Buckner President and CEO, Albert Reyes, reflects on how we can help find comfort, hope and deliverance of pain after horrific events, like the elementary school shooting in Uvalde, Texas. When searching for answers on why evil persists, turning to Jesus during the tragedy can help provide the comfort we seek and point us toward the answers we need as we search for ways we can tangibly help make a difference and find hope in a fallen world.
What was the first thing you reached for this morning? In the wake of yesterday’s horrific school shooting in Uvalde, you probably reached for your phone to check the latest news. You may have reached for the TV remote or your radio. Maybe the newspaper.
Our collective hearts are shattered again as we hear about the senseless slaughter of 19 school children and two teachers at Robb Elementary in Uvalde.
This feels especially painful when I think that a pillar of our ministry at Buckner International is to “protect children.” Our mission statement calls us to “follow the example of Jesus by serving vulnerable children.” And while we understand the definition of a vulnerable child for us is one who is at risk in their own home, today we realize all children (and adults) are vulnerable.
Just a few days ago, a racist young man entered a grocery store in Buffalo, N.Y., shooting and killing 10 Black people. And two shootings in recent days, one in California and one here in Dallas, were racially motivated against Asian Americans.
I think one of the reasons we’re reaching for our phone to read the latest news about Uvalde is that we’re hoping to find answers somewhere in all the news stories. Why would an 18-year-old person do this? Why does this kind of evil persist? What can I do?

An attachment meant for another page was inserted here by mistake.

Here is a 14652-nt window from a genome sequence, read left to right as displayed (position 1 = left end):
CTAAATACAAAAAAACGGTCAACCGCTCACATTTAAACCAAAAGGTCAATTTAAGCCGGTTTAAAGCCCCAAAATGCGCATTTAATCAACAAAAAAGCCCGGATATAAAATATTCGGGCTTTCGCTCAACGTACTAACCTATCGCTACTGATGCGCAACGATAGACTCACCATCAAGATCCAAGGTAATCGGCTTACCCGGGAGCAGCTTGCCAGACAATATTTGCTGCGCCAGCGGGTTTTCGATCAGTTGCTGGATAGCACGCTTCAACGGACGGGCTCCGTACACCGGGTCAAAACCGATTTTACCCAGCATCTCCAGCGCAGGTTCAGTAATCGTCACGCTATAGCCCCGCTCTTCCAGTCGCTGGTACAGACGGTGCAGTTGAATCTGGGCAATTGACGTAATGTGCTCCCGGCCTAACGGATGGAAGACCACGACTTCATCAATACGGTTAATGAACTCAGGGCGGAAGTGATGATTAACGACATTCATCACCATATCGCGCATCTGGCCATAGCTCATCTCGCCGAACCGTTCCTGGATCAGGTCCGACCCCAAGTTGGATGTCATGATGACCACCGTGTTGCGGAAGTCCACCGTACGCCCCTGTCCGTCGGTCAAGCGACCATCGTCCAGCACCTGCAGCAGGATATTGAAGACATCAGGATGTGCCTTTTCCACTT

As you reach for answers today, let me suggest you reach for your Bible. Take a few minutes and read some of the Psalms, verses such as Psalm 34:18: "The Lord is near to the brokenhearted and saves those who are crushed in spirit." Look at Psalm 23 again, maybe one of the most comforting passages in the Bible.
Let me suggest that rather than reaching for answers, we reach out to God and ask for comfort as we pray that his grace and mercy touches the lives of dozens of grieving and heartbroken family members of the children and teachers. Let’s focus on them and, in the process, God’s hand of mercy reaches back to each of us. Answers will come in time, but for now, we need comfort and deliverance from pain.
In his book The Wounded Healer, Henri Nouwen writes that too often, people suffer for the wrong reasons. “Many people suffer because of the false supposition on which they have based their lives. That supposition is that there should be no fear or loneliness, no confusion or doubt.” But Nouwen reminds us that “these sufferings can only be dealt with … when they are understood as wounds integral to our human condition.”
As humans, we will feel pain; we will have doubts; we will suffer. But let us never lose hope.
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